Maybe the next feature that should be added is moving obstacles or the insertion of obstacles on the fly?!?

My pleasure! It’s looking like a pretty neat bit of code, so it’s nice to be able to help.

Oh right, I see what you mean. I misread how that recursion was working. ;D

I did just have one other thought. The binary heap takes linear time for the contains method. One way to get this down to constant time could be to use a binary heap and a hash table together. When you add and pop nodes you do it to both structures, but you just use the heap to find the minimum value node (as in the code right now) and use the hash to check whether the open list contains a node. That should shift it from O(n^2.log(n)) to O(n.log(n)) worst case.

I don’t have first hand experience with this, but one approach is to add another dimension so you search x,y,z where the z value is the time taken so far on the path. This should work so long as you know where each obstacle will be at any given time. The current heuristic will still work too, since it will still always underestimate the distance to the goal (which is required to guarantee the shortest path).

Good idea, i’ll add that HashMap in :slight_smile: I’m not near a computer with a compiler now, but i’ll do it asap.

By the way, wouldn’t the HashMap.get operation be O(1) and the array search operation be O(n)? Or were you talking about worst-case scenarios where there are collisions in the HashMap.get operation?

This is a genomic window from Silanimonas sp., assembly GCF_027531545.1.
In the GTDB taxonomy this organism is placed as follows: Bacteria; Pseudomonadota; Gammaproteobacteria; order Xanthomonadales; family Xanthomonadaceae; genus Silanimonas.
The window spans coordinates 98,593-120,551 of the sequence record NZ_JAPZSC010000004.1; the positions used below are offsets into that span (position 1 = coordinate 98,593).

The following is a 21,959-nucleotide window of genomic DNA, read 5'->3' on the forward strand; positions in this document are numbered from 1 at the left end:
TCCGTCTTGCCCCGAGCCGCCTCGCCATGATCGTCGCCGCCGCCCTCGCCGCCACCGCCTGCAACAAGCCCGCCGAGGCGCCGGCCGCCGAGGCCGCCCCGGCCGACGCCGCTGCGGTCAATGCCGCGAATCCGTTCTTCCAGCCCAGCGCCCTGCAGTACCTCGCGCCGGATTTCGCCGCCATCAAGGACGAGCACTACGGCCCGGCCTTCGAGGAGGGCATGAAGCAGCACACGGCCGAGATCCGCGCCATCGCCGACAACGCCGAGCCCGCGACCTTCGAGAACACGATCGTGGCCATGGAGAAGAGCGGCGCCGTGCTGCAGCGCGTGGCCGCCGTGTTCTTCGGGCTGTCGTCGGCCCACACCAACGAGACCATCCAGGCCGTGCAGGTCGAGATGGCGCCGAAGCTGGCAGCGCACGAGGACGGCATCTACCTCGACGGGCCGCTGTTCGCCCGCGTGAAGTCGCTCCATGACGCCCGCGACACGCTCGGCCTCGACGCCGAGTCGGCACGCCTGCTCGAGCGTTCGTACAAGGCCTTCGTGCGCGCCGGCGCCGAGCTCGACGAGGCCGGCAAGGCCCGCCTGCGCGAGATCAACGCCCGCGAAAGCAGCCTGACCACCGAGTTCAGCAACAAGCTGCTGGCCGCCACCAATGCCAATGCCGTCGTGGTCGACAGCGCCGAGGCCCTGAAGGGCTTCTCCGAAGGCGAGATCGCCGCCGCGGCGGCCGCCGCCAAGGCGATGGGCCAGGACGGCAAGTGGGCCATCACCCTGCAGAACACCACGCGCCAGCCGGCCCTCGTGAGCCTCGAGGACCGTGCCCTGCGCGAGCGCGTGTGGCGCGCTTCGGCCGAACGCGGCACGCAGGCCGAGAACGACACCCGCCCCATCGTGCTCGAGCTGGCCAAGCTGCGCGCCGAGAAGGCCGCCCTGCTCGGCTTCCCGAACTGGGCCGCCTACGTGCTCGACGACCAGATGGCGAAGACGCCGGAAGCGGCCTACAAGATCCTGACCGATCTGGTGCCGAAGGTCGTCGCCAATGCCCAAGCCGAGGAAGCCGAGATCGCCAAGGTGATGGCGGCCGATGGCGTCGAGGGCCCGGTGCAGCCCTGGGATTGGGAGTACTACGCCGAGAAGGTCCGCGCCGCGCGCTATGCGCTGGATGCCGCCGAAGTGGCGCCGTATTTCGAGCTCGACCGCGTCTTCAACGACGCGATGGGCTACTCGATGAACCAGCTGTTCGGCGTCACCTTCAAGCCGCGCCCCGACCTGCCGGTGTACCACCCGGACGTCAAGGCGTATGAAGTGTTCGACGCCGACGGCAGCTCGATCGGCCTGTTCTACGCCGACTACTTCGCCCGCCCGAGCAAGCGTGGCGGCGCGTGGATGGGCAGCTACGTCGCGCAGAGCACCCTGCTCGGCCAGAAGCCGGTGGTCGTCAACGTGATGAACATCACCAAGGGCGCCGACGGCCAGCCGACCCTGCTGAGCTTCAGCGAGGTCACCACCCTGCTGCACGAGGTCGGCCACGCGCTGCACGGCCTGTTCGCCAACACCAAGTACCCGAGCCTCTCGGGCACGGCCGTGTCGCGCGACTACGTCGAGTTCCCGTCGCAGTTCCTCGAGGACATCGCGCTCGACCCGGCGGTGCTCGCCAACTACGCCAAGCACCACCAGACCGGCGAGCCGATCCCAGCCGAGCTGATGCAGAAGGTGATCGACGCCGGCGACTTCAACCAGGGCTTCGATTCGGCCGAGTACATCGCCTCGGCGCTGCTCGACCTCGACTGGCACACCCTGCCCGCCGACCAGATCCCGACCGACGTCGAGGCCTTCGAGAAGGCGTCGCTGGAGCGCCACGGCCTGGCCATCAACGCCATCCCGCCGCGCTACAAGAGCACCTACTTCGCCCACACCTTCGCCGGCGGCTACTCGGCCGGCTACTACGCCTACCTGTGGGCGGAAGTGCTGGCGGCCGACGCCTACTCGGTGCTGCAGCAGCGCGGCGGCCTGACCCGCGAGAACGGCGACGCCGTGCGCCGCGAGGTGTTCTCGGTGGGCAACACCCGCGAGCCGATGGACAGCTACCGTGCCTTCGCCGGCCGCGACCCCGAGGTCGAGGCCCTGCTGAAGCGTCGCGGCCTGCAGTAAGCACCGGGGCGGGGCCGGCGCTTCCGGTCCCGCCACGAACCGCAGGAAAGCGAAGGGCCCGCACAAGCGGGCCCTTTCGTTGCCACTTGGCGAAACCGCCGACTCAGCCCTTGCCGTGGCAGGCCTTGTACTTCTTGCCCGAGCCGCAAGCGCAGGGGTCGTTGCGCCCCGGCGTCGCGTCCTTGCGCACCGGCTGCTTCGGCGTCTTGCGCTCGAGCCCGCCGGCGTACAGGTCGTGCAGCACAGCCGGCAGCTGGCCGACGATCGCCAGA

That sounds interesting, I’ll read into it more. But rather than that, I was thinking of just simply adding a way to insert (and remove) obstacles - it would probably mean adding some methods to NodeConnector.

Oh, something interesting: I profiled the program while running the maze map and I found that 3 times more time is spent within the NodeConnector.makeReachableNodesFor method compared with the PathFinder.calcPath method, so maybe that’s where any future optimisations should be made.

PS: How do you know so much about the ins and outs of pathfinding? Just an interest or are you studying it?

I meant the overall big-O for the search. It’s actually just O(n^2) as it stands - not O(n^2.log(n)) like I first thought - where as well as inserting to the heap there is the O(n) contains check. There shouldn’t be too many collisions in the hash map, so I didn’t consider this (or any collisions at all? - I didn’t see how the keys were generated).

[quote]PS: How do you know so much about the ins and outs of pathfinding? Just an interest or are you studying it?
I tutored basic graph algorithms and search for a year or two at uni, and had some “practical” experience entering the Robocup Rescue simulation league.

Great, no wonder you’re pretty sharp at this stuff. I originally was hoping that I could use someone else’s A* pathfinding code for my RPG project and wouldn’t have to delve into the A* algorithm myself, but I forced myself to learn it when I saw there wasn’t much out there in java. But now i actually find it really interesting. I’ve spent heaps of time reading about little optimisations like the BinaryHeap.


I’ve optimised this further and it’s more than 10 times faster!

Webstart (unsigned): http://keithphw.freehostia.com/PathFinder/AStarPathFinder.jnlp